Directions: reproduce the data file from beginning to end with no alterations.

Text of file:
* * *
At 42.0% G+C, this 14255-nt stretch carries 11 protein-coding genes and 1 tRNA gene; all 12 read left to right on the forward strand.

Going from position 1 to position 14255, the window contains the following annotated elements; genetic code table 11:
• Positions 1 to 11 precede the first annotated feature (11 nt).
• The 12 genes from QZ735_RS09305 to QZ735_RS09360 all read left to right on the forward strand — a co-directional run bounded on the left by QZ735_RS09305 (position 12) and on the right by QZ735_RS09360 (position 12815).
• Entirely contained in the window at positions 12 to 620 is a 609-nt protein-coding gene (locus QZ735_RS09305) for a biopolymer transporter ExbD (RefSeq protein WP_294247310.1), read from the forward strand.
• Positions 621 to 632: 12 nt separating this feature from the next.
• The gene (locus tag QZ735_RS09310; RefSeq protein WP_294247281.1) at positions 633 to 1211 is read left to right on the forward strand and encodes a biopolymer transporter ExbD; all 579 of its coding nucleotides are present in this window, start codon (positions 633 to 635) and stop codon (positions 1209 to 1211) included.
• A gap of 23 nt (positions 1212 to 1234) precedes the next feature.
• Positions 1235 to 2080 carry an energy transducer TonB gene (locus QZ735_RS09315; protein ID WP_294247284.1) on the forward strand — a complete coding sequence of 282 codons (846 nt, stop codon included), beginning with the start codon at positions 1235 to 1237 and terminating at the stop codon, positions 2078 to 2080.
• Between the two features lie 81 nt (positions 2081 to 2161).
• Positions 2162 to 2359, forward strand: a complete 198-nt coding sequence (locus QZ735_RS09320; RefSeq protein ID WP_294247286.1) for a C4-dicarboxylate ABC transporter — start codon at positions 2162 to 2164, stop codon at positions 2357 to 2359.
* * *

At 42.0% G+C, this 14255-nt stretch carries 11 protein-coding genes and 1 tRNA gene; all 12 read left to right on the forward strand.

Going from position 1 to position 14255, the window contains the following annotated elements; genetic code table 11:
• Positions 1 to 11 precede the first annotated feature (11 nt).
• The 12 genes from QZ735_RS09305 to QZ735_RS09360 all read left to right on the forward strand — a co-directional run bounded on the left by QZ735_RS09305 (position 12) and on the right by QZ735_RS09360 (position 12815).
• Entirely contained in the window at positions 12 to 620 is a 609-nt protein-coding gene (locus QZ735_RS09305) for a biopolymer transporter ExbD (RefSeq protein WP_294247310.1), read from the forward strand.
• Positions 621 to 632: 12 nt separating this feature from the next.
• The gene (locus tag QZ735_RS09310; RefSeq protein WP_294247281.1) at positions 633 to 1211 is read left to right on the forward strand and encodes a biopolymer transporter ExbD; all 579 of its coding nucleotides are present in this window, start codon (positions 633 to 635) and stop codon (positions 1209 to 1211) included.
• A gap of 23 nt (positions 1212 to 1234) precedes the next feature.
• Positions 1235 to 2080 carry an energy transducer TonB gene (locus QZ735_RS09315; protein ID WP_294247284.1) on the forward strand — a complete coding sequence of 282 codons (846 nt, stop codon included), beginning with the start codon at positions 1235 to 1237 and terminating at the stop codon, positions 2078 to 2080.
• Between the two features lie 81 nt (positions 2081 to 2161).
• Positions 2162 to 2359, forward strand: a complete 198-nt coding sequence (locus QZ735_RS09320; RefSeq protein ID WP_294247286.1) for a C4-dicarboxylate ABC transporter — start codon at positions 2162 to 2164, stop codon at positions 2357 to 2359.